Throughout my professional career, I have dealt with patients or clients who were somewhat of a challenge. Working third shift as a triage nurse in the ER, being in charge of an intensive care psychiatric unit, providing groups in a community setting or seeing clients in a private practice provided an environment for different challenges, but all of these settings have allowed me to experience challenges when interacting with others.
The most important piece of advice I have for any nurse is to understand whatever is occurring is probably not about you, so you do not have to take the other person’s response personally. You just happened to be the person who is in the way of the individual getting what they want; are an easy target when the individual is scared, stressed or experiencing loss; or are experiencing the dynamics linked to a psychiatric disorder. By demonstrating a calm, professional manner that exhibits good personal boundaries and compassion, the potential for patients’ behaviors to change for the positive is increased.
By not taking a patient or client’s actions or comments personally, nurses can be more objective about what is occurring and thus respond to the individual rather than react to what he or she is expressing or demonstrating. In turn, the nurse has the potential to assess the situation and respond in a manner that can de-escalate the situation rather than taking what is happening as a personal attack.
With that being said, safety is of prime importance. When in doubt, nurses need to do whatever is needed to maintain safety for themselves and those in their care. There have been many times in my career that I was very thankful there was a door nearby that I could lock myself behind or lock to keep others out. Any time I felt the hair stand up on my neck, I knew it was time to assess my surroundings and have a plan of action. With things the way they are of late, it is necessary for nurses to consider safety even when working in areas that are considered to have less potential for personal harm.
The first thing I recommend is to step away from the situation if at all possible. Take a breather and let someone else answer the call bell for five to ten minutes. I may ask the patient or client what prevents he or she from getting what they want. Often times, what they really want is not what they are requesting (strange but true). I try to get detail as specific as possible. “I just want you to do X,” may generate a comment from me as to what I can and cannot do. If I need to collaborate with others to rectify the situation, I certainly will do so. However, I attempt to handle as many issues as I can comfortably and professionally.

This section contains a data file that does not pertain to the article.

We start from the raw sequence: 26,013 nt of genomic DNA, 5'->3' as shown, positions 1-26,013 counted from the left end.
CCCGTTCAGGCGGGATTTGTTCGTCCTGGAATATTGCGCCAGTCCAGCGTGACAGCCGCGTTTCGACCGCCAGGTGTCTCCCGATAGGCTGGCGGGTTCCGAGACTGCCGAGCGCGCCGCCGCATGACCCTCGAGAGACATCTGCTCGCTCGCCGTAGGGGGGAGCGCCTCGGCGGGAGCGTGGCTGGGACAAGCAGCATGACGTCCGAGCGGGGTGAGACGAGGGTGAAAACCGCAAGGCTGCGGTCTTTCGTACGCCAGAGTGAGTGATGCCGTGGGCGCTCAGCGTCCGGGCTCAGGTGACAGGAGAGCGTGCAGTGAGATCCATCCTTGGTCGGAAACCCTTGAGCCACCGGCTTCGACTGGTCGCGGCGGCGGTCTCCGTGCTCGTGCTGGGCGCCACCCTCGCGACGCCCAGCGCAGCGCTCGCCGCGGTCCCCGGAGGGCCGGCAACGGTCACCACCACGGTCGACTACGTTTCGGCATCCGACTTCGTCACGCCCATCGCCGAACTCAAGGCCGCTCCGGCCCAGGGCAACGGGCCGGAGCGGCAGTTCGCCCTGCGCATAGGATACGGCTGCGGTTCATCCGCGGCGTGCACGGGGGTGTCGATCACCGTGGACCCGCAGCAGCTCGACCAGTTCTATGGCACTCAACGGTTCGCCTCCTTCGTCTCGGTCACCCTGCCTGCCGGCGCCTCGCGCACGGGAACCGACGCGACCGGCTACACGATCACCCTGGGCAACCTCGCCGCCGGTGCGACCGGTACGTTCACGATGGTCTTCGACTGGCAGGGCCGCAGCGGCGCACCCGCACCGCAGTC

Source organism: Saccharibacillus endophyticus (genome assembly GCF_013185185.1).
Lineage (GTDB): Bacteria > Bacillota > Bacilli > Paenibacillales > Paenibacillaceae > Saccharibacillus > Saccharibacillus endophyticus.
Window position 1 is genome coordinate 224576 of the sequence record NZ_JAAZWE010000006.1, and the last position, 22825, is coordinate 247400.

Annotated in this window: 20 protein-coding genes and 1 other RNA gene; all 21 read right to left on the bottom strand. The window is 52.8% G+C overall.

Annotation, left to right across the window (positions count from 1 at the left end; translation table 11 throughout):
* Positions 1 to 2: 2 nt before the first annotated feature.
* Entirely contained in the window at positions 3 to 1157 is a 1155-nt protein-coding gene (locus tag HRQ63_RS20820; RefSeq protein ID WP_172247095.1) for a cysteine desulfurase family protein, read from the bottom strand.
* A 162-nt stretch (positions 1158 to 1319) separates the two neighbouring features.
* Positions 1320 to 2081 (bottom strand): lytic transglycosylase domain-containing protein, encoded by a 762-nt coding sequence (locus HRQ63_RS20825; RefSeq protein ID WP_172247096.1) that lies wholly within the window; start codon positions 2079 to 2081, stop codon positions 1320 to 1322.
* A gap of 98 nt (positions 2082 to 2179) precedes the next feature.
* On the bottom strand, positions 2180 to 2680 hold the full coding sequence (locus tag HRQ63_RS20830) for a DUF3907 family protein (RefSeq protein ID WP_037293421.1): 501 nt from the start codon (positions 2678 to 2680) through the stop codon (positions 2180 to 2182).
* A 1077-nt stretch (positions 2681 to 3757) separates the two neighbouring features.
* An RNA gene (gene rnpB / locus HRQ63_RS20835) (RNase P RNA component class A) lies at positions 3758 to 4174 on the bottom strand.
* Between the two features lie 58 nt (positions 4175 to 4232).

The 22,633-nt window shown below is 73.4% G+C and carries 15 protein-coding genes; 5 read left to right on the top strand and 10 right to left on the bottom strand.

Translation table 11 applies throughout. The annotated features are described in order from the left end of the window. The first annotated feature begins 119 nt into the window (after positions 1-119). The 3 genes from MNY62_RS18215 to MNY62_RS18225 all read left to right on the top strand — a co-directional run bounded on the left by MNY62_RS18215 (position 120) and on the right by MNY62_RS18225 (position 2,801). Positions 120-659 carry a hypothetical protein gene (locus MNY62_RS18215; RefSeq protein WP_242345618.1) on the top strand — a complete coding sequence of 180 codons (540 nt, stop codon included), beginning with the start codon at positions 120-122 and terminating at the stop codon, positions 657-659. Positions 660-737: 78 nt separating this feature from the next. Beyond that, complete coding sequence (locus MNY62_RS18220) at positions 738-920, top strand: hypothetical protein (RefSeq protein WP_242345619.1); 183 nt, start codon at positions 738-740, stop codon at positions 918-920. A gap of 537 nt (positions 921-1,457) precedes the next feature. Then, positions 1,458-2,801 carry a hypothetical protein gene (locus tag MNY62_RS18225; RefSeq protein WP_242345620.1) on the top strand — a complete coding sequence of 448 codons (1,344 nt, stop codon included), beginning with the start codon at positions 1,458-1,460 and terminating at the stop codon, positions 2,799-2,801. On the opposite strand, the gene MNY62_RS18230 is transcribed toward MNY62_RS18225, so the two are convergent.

If a nurse truly cannot maintain a professional attitude any longer, then others need to be brought into the mix. For example, a supervisor or social worker may need to be called to handle a specific issue. A nurse may request to switch patients if his or her emotional threshold is at its peak. Or a nurse might simply need to take a break and speak to a colleague about the situation. However, if a nurse is venting or even asking for suggestions, information must be shared in such a manner as to meet HIPAA standards.
About the Author:
Dr. Mary Bemker is the academic coordinator for Sullivan University’s College of Nursing. She has worked as a nurse for over 25 years in hospital, community and academic settings. She has also been involved in four accreditation efforts for nursing programs, three of which she led. Recently, Dr. Bemker conducted two workshops for the Kentucky Counseling Association, and she is an active member of the East Louisville Sunrise Rotary Club. She is currently under contract with the American Nurses Association to edit a text for Doctor of Nursing Practice students, and is on international professional journal boards. In her free time, Dr. Bemker enjoys reading, quilting, gardening and spending time with family.